Lean Integration has been available for almost two months and is turning out to be an ideal IT textbook. The book it is being adopted at an amazing pace and has sold over 2,000 copies in the first two months. It is on track to surpass sales of the first ICC book in 1/10th the time. You can learn more at www.integrationfactory.com and order a copy at any of the on-line booksellers.
David and I have been receiving feedback from professionals in different industries that all feel the book has been written about their organization which means that it is addressing the core issues. An integrated health care provider says the book nailed their challenges. An executive at an insurance company said the book described his vision perfectly. A director in the bio-tech research division of an agricultural products company was skeptical that an ICC would work in their culture until he read Lean Integration. And the list goes on.
To see what others are saying about the book, check out 7 Steps Lean IT by Joe McKendrick at Information Management Online or Lean Principles Can Make IT Better at Integration by Loraine Lawson at ITBusinessEdge, or a review by John Morris at http://www.bcs.org/server.php?show=conBlogPost.1678. For a brief slide show about Lean IT check out Baseline Magazine at http://www.baselinemag.com/c/a/IT-Management/How-IT-Runs-Lean-419352/.
We had three main audiences in mind when we wrote the book and therefore divided the book into three parts. Part 1 (the first three chapters) is in an executive summary targeted at anyone that wants a broad overview of the concepts and rationale.
Part 2 introduces the seven Lean principles that optimize the Integration Factory and shows how they can be applied to the challenges of system, data, and application integration in a sustainable fashion. This section of the book is targeted at business and IT leaders who are implementing, or considering implementing, a Lean Integration program. Each chapter in this part focuses on one of the seven core principles.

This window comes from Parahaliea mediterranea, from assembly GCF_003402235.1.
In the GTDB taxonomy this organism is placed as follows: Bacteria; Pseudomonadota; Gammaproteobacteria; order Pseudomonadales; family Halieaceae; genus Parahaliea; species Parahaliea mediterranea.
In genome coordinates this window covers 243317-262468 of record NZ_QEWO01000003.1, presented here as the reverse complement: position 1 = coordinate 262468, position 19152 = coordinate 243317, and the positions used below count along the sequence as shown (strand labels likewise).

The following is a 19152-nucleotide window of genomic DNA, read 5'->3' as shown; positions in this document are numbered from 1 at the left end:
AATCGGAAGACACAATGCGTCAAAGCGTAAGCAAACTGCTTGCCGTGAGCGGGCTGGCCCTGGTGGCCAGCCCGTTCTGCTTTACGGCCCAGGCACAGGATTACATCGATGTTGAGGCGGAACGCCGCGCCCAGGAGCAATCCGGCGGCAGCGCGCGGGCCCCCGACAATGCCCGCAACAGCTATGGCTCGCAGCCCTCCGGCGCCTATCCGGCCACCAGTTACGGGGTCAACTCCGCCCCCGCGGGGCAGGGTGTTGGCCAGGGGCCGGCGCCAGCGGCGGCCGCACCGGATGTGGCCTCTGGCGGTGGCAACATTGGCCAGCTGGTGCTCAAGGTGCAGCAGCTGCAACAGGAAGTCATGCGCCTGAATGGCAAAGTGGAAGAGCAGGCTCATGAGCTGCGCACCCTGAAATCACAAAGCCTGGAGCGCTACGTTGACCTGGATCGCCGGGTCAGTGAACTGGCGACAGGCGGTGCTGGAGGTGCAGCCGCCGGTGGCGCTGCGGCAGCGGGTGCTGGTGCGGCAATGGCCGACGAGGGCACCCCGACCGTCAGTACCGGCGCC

Part 3 is for those who have direct responsibility for implementing an integration strategy or are members of an integration team and are interested in improving their skills. It provides detailed best practices, grouped into seven competency areas. These competencies are ongoing capabilities that an organization needs in order to provide a sustainable approach to integration.
Based on the feedback we have received to-date, the rapid adoption, and the structure of the book which targets a wide audience, it appears that Lean Integration, whether in paper or eBook format, is an ideal textbook for IT Professionals. You can learn more at www.integrationfactory.com and order your book at any of the on-line booksellers.
 John G. Schmidt and David Lyle, Lean Integration, An Integration Factory Approach to Business Agility, Addison-Wesley, May 2010
 John Schmidt and David Lyle, Integration Competency Center, An Implementation Methodology, Informatica, 2005